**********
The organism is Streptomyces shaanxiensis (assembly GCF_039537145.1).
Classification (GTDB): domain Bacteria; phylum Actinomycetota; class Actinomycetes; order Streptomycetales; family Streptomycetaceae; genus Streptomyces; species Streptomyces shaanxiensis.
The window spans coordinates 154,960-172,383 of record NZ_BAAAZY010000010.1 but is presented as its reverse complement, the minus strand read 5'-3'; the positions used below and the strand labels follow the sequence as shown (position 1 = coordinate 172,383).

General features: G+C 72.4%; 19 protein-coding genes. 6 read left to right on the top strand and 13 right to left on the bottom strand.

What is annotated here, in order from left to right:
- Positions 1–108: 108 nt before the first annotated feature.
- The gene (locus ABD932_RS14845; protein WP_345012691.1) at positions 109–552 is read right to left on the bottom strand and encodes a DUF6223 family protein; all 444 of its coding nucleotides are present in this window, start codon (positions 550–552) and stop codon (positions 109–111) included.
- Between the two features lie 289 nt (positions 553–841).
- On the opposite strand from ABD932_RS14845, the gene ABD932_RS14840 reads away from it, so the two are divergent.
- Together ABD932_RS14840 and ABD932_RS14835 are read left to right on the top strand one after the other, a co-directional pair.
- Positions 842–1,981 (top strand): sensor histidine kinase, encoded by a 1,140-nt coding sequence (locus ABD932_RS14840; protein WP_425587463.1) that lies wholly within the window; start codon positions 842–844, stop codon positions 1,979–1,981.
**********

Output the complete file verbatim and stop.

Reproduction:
The organism is Streptomyces shaanxiensis (assembly GCF_039537145.1).
Classification (GTDB): domain Bacteria; phylum Actinomycetota; class Actinomycetes; order Streptomycetales; family Streptomycetaceae; genus Streptomyces; species Streptomyces shaanxiensis.
The window spans coordinates 154,960-172,383 of record NZ_BAAAZY010000010.1 but is presented as its reverse complement, the minus strand read 5'-3'; the positions used below and the strand labels follow the sequence as shown (position 1 = coordinate 172,383).

General features: G+C 72.4%; 19 protein-coding genes. 6 read left to right on the top strand and 13 right to left on the bottom strand.

What is annotated here, in order from left to right:
- Positions 1–108: 108 nt before the first annotated feature.
- The gene (locus ABD932_RS14845; protein WP_345012691.1) at positions 109–552 is read right to left on the bottom strand and encodes a DUF6223 family protein; all 444 of its coding nucleotides are present in this window, start codon (positions 550–552) and stop codon (positions 109–111) included.
- Between the two features lie 289 nt (positions 553–841).
- On the opposite strand from ABD932_RS14845, the gene ABD932_RS14840 reads away from it, so the two are divergent.
- Together ABD932_RS14840 and ABD932_RS14835 are read left to right on the top strand one after the other, a co-directional pair.
- Positions 842–1,981 (top strand): sensor histidine kinase, encoded by a 1,140-nt coding sequence (locus ABD932_RS14840; protein WP_425587463.1) that lies wholly within the window; start codon positions 842–844, stop codon positions 1,979–1,981.